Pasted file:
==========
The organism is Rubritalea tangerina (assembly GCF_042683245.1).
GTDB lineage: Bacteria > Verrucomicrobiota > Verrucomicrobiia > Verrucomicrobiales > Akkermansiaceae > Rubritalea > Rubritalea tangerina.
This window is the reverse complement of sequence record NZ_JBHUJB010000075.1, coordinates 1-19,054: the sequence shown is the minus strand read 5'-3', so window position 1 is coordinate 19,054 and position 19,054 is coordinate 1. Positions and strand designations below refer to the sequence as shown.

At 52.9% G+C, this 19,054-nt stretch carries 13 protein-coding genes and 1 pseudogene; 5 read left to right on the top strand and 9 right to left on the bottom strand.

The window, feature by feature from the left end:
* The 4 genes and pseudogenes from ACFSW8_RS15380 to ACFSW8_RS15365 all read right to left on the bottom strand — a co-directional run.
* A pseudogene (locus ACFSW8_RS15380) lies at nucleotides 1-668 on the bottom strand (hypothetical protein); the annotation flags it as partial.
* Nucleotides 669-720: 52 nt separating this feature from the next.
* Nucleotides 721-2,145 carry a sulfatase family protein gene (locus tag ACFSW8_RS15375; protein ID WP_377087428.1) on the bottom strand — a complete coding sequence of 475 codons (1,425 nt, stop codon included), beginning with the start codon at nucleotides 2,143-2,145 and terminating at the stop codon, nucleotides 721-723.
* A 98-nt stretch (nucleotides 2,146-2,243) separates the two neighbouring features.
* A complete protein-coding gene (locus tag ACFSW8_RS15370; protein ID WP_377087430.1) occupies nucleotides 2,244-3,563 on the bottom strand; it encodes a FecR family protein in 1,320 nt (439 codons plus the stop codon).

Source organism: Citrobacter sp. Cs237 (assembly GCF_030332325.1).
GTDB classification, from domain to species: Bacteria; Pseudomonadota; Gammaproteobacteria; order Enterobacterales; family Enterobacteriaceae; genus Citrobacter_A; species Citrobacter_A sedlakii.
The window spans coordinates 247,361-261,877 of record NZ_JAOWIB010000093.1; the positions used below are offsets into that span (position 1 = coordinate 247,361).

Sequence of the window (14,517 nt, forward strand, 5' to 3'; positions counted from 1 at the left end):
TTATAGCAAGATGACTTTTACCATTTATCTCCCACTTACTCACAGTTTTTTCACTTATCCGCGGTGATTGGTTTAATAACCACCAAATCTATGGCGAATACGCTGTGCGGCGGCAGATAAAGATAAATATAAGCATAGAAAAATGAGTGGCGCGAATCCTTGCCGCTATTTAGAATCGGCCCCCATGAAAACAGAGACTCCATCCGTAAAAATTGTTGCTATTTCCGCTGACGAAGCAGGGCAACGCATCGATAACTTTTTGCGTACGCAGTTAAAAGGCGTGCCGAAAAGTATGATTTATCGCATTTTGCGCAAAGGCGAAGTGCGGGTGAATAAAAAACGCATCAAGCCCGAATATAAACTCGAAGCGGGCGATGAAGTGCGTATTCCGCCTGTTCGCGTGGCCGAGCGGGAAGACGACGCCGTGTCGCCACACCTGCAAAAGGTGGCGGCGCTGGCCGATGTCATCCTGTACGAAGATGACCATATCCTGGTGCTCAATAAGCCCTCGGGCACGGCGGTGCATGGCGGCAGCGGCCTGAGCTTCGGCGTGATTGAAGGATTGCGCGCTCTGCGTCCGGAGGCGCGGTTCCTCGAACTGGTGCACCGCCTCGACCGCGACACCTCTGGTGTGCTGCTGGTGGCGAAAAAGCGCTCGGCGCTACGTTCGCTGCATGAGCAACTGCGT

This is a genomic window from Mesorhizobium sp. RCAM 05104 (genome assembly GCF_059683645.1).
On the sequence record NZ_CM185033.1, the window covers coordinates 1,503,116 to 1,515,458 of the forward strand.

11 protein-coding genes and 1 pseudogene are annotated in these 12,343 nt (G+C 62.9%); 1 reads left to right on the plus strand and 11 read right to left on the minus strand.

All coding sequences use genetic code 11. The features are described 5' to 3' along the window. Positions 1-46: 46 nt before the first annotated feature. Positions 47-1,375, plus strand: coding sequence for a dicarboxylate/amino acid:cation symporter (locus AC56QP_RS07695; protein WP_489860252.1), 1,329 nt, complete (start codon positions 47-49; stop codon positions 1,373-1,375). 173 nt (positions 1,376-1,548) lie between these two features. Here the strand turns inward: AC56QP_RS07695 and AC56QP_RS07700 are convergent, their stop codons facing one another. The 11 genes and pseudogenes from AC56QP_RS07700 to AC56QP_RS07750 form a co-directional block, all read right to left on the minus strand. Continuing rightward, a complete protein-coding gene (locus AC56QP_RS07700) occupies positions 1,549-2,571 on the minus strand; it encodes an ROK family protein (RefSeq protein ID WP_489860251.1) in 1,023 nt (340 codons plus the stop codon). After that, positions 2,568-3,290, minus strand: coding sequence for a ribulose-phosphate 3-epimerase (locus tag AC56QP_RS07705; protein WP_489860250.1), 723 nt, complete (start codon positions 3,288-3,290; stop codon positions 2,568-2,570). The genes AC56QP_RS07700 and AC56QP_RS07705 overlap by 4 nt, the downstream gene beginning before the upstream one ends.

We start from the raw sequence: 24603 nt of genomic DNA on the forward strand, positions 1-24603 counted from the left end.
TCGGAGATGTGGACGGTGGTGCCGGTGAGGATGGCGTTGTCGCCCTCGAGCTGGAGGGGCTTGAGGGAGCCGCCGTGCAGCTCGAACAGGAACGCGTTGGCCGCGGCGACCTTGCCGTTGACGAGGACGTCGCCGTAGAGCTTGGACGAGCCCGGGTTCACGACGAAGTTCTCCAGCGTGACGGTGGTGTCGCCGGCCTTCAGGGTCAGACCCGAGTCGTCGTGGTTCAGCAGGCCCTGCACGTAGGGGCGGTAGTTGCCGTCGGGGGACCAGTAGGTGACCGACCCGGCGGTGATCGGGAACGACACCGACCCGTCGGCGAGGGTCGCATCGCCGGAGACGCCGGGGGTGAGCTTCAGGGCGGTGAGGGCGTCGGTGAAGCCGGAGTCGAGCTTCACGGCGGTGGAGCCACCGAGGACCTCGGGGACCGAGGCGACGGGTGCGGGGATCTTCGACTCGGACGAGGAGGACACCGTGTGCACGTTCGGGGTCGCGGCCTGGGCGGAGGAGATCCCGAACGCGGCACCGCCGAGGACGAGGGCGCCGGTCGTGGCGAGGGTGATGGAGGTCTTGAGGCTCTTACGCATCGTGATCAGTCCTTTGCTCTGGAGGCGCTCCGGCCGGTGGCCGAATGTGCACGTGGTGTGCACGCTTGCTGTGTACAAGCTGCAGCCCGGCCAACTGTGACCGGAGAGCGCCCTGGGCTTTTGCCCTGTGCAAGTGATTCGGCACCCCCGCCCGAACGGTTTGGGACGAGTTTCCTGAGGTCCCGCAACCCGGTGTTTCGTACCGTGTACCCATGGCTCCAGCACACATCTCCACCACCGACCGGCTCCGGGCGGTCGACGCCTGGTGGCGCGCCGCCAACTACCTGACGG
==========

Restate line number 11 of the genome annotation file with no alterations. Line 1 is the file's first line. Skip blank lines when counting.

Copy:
* A complete protein-coding gene (locus tag ACFSW8_RS15370; protein ID WP_377087430.1) occupies nucleotides 2,244-3,563 on the bottom strand; it encodes a FecR family protein in 1,320 nt (439 codons plus the stop codon).